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Monday, March 2, 2020 - 9:30am

On Thursday, February 27 President Tim Hall hosted a reception in recognition of Black History Month. A gathering of Mercy College staff, faculty, alumni and students, nonprofit executives, business leaders and government officials, the reception allowed community leaders to connect with the College around the historical achievements of African Americans in the region and the contributions they have made to the vibrancy of Westchester County.

The College was especially honored to welcome Judith Beville, Town Clerk, Town of Greenburgh and founder of The 400 Years Project: A Countywide Collaborative (The 400 Years Project), as the reception special guest speaker. Beville was elected Town Clerk in November 2007 and has served the public enthusiastically with a desire to bring people together.

Exercising this passion as founder of The 400 Years Project, Beville has united historical associations, nonprofits, grassroots organizations and government officials for the purpose of acknowledging the contributions that African Americans have made to our country and, especially, to our county and local communities over the past 400 years, 1619-2019.

The 400 Years Project provides a platform for like-minded institutions, and individuals who have been conducting research for years, to feel empowered to share their information. The collaborative’s events ensure a dialogue, inclusive of all cultures, to help increase awareness, understanding acceptance and respect for people of African ancestry as well as their influences on the wealth and prosperity of our local municipalities. Beville and her partners in the collaborative have produced a series of educational events throughout Westchester with diverse audiences ranging from twenty-five to over one hundred participants.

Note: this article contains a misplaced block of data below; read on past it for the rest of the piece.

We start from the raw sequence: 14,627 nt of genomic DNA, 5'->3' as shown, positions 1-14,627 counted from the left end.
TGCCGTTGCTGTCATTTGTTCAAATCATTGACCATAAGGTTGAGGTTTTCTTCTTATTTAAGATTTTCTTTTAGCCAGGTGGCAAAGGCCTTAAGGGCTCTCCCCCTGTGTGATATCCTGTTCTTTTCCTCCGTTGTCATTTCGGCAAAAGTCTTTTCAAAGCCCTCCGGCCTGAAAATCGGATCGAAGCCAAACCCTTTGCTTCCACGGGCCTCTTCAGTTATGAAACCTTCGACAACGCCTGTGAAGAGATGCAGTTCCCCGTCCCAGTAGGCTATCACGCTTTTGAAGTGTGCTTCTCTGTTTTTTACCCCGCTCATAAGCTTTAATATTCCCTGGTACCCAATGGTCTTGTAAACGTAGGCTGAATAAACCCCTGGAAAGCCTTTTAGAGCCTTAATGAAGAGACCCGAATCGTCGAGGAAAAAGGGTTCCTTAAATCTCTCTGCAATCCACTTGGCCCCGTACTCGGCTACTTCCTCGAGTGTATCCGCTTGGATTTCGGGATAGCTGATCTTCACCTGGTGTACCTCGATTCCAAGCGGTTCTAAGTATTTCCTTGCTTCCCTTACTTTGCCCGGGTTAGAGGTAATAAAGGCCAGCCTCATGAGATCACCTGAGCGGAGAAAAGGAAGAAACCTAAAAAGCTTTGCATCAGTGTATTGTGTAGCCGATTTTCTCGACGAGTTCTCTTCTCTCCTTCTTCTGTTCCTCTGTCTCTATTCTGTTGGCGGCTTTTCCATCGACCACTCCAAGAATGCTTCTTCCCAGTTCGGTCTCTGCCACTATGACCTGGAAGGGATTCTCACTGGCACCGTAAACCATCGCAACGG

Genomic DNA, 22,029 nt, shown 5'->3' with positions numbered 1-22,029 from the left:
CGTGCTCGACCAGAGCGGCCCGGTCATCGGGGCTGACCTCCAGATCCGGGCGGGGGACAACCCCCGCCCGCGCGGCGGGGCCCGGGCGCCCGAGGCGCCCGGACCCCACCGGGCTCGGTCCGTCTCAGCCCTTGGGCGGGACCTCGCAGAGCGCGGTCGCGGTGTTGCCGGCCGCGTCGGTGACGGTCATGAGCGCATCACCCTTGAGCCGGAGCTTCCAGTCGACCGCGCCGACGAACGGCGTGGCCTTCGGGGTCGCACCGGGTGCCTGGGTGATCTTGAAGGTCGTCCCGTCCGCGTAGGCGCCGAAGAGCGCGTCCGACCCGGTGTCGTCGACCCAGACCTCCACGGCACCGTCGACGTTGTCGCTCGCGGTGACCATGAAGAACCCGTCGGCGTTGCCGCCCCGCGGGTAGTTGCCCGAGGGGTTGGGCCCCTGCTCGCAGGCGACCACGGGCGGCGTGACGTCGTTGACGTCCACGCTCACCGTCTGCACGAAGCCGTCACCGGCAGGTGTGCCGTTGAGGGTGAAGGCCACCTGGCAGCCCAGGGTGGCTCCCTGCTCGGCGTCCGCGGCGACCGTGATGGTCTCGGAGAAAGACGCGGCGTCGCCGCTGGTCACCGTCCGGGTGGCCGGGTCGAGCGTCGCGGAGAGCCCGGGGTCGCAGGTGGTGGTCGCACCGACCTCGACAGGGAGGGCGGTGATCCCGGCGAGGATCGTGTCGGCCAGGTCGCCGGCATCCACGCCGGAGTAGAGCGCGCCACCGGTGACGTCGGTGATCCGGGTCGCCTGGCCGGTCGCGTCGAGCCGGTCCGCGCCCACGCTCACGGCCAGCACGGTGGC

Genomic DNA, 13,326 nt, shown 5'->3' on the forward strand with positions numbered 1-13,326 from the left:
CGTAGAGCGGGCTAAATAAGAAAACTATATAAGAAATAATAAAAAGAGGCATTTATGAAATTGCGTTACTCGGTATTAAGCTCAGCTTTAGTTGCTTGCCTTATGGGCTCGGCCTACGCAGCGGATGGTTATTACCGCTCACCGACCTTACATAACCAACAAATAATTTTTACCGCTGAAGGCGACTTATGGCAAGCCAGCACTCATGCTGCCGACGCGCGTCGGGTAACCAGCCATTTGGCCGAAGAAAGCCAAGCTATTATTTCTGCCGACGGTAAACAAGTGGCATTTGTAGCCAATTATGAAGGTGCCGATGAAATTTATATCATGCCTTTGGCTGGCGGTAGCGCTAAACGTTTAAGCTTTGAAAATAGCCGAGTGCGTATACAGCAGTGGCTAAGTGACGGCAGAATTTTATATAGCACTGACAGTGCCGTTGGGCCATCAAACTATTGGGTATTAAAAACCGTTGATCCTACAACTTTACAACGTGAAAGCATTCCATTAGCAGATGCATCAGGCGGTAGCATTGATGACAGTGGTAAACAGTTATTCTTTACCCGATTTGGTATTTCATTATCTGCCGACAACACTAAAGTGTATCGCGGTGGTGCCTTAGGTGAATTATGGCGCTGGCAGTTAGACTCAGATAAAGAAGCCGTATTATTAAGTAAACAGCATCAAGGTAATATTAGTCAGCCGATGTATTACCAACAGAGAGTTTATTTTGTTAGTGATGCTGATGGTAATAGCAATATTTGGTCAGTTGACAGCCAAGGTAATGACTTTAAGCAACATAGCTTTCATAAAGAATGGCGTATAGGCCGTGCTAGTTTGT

Through the collaborative, Beville also brings awareness to the origination of indentured servitude in this country, especially on the East Coast, and how European populations and African Americans functioned equally as slaves in the 1600s. When both petitioned for better human and civil rights, the House of Burgess, British courts in Virginia at the time, granted Europeans more rights, stratifying the two groups. This disparate treatment became entrenched in the legal foundation of slavery when, during the 1600’s, the courts rendered a decision regarding two male indentured servant “run-aways” – one African and one European. The sentence for the African was a life sentence in slavery while the European received an extended indentured sentence. “There’s strength in understanding that we started out together, and that we advocated together,” Beville explains.

Beville was excited to speak at the Mercy College reception, and hoped her messages resonated with educators, students and the other attendees. “It is vital that young people understand the importance of working together, across communities, politically and educationally, at every level of our existence,” Beville said. “And, just as our schools teach this country’s struggle for freedom, it’s important for young people to learn about the struggles for freedom that almost all Americans have endured.”